Thursday, 11 September 2008

Focus On: The Ghosts Of Blue Bell Hill

Being a Man of Kent, the story of the ghosts of Blue Bell Hill is one I've heard many times over. I remember as a child hearing the story mixed up with a well know urban legend at one of our many playground ghost story swapping sessions.

The ghost of Blue Bell Hill is quite a famous case of a ghost haunting a particular stretch of road. The ghost appears to be a woman who runs out in front of cars traveling along that road and they "hit" her. Open further investigation nothing is found to suggest any sort of accident. You can read a very well researched and balanced piece on the incidents at this site.

Now in the local folklore surrounding the incidents a car crash that killed 3 women (one due to be married the next day) in 1965 is "blamed" for the ghostly happenings. But what is particularly interesting is that reports of the activity here predate 1965 leading us to assume that, whether real or fake, an earlier incident fuels the stories or encounters surrounding this area. This is something I certainly didn't realise until I read that article.

I think that the possible psychological causes of these incidents, and those around the world that bear uncanny resemblance to them, is fascinating. I'll quote from that article:

One idea is that even the unconscious recognition that somewhere could be haunted could act as the trigger for an hallucinatory experience of a quality that simulates and complements reality. Personally, I don’t think it’s as simple as that; I think there must be some other trigger at work, perhaps something genuinely objective. Else, how would persons with no knowledge of the locale fall for exactly the same experience? But there is no doubt in my mind that this unconscious state is an important factor in the experience, and most other apparitional experiences. This mechanism may also in part account for why it is that we have a preponderance of lone male drivers and female ‘ghosts’. Carl Gustav Jung, the noted psychologist, noted that the unconscious of the individual presents itself in the dreamscape as a figure of the opposing gender. This he termed anima if the subject is male, and is represented by an archetypal female form. For a woman, her unconscious presents itself as a male figure, the animus. Surely it is significant that those most susceptible to ‘highway hypnosis’ - the lone drivers, are the ones having most of the experiences - in folklore and ‘fact’? While clearly increasing horrific effect, could the common feature of the phantom locking eyes with the driver - a literally haunting effect - represent the unconscious of the individual recognizing itself, or at least its function in these experiences?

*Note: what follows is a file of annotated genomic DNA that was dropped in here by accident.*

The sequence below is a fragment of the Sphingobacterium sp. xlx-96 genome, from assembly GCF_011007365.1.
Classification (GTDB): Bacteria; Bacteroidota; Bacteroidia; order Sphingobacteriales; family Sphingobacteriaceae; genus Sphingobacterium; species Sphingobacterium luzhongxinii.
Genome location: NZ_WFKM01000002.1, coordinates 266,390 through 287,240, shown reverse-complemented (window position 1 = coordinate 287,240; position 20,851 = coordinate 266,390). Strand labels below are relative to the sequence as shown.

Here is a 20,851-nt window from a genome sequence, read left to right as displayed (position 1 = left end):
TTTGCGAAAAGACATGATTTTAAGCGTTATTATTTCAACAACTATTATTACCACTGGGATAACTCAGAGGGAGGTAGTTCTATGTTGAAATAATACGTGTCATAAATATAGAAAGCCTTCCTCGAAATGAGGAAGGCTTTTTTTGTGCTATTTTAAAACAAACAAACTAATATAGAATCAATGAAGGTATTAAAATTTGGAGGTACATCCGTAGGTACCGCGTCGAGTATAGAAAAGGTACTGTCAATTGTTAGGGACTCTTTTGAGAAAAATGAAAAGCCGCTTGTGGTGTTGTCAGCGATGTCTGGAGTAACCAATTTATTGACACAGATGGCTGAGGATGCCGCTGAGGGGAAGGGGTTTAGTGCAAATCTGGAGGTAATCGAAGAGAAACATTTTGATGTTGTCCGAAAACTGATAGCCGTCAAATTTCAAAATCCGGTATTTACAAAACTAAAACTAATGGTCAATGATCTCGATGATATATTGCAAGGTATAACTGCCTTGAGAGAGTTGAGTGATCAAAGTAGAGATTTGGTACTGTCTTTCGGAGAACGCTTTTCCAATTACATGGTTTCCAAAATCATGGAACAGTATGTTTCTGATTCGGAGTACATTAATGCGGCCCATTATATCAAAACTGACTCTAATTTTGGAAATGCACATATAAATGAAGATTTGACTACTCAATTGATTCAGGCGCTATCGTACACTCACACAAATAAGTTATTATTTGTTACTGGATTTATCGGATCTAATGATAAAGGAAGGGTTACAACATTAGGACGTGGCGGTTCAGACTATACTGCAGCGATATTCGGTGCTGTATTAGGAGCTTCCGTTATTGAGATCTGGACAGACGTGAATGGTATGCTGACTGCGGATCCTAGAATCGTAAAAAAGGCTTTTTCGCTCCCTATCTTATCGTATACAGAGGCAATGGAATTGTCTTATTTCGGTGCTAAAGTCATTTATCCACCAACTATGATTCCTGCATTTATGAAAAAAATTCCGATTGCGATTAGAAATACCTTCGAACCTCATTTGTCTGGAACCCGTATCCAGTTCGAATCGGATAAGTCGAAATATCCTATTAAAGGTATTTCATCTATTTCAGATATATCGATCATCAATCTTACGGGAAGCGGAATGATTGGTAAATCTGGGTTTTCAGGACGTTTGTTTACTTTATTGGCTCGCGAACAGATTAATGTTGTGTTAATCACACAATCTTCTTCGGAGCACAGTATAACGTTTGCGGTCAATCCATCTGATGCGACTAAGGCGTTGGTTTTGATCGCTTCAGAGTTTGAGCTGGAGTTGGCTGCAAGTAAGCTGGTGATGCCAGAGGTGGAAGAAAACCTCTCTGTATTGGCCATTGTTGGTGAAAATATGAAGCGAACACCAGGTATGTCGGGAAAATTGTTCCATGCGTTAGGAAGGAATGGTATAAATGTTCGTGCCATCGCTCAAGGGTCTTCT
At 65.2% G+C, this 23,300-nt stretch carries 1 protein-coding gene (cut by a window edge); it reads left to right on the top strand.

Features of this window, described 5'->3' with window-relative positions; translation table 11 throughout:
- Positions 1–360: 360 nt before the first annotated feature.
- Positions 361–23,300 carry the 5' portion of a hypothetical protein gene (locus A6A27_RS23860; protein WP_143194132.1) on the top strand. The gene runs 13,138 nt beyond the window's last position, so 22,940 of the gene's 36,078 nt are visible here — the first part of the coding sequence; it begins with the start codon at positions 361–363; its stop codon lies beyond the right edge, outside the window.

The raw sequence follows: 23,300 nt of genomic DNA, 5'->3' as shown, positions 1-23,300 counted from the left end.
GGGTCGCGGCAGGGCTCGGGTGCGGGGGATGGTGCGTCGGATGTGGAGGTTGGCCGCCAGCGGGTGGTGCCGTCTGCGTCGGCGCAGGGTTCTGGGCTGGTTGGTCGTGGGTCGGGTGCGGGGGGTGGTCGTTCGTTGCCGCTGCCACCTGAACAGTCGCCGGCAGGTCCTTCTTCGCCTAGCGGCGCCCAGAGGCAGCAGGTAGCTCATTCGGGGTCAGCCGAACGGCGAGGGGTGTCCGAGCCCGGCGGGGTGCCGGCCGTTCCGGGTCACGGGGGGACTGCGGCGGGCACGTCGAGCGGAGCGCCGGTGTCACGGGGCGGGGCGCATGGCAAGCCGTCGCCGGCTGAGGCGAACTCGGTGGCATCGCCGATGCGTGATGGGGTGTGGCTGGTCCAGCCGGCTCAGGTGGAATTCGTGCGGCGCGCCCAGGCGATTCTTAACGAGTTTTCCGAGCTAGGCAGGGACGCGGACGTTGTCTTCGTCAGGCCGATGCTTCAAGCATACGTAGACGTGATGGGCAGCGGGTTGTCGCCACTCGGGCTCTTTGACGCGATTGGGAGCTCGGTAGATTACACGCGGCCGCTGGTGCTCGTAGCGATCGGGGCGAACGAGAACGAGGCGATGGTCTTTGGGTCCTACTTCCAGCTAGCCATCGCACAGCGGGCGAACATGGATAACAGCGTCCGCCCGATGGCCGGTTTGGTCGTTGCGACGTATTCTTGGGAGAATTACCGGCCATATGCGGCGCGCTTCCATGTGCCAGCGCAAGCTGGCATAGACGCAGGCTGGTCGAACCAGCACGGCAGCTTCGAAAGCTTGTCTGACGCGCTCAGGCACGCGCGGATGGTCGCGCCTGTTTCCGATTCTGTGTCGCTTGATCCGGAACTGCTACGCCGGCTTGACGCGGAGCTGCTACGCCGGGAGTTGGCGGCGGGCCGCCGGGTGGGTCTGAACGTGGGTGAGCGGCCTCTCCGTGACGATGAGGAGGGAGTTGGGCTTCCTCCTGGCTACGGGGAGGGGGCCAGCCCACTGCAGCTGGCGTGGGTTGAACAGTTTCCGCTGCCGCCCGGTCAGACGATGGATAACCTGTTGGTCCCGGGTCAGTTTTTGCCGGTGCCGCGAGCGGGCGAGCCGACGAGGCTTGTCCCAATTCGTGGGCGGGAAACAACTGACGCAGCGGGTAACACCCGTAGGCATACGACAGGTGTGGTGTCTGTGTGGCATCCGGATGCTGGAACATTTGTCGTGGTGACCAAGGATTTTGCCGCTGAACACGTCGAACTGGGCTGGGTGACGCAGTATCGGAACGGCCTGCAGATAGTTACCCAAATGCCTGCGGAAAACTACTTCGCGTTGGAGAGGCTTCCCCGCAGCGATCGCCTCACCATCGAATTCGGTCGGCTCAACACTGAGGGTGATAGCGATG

Is the girl on Blue Bell Hill really a ghost of a deceased girl from some long forgotten incident? Or is she a reflection of the inner most thoughts and feelings of male drivers on the edge of sleep as they drive through the middle of the night? That is something that requires further investigation.

Further Reading

One Dog and Her Man: Life of Police Dog Bess - Ted Wright. A police dog's eye view of one of the incidents.

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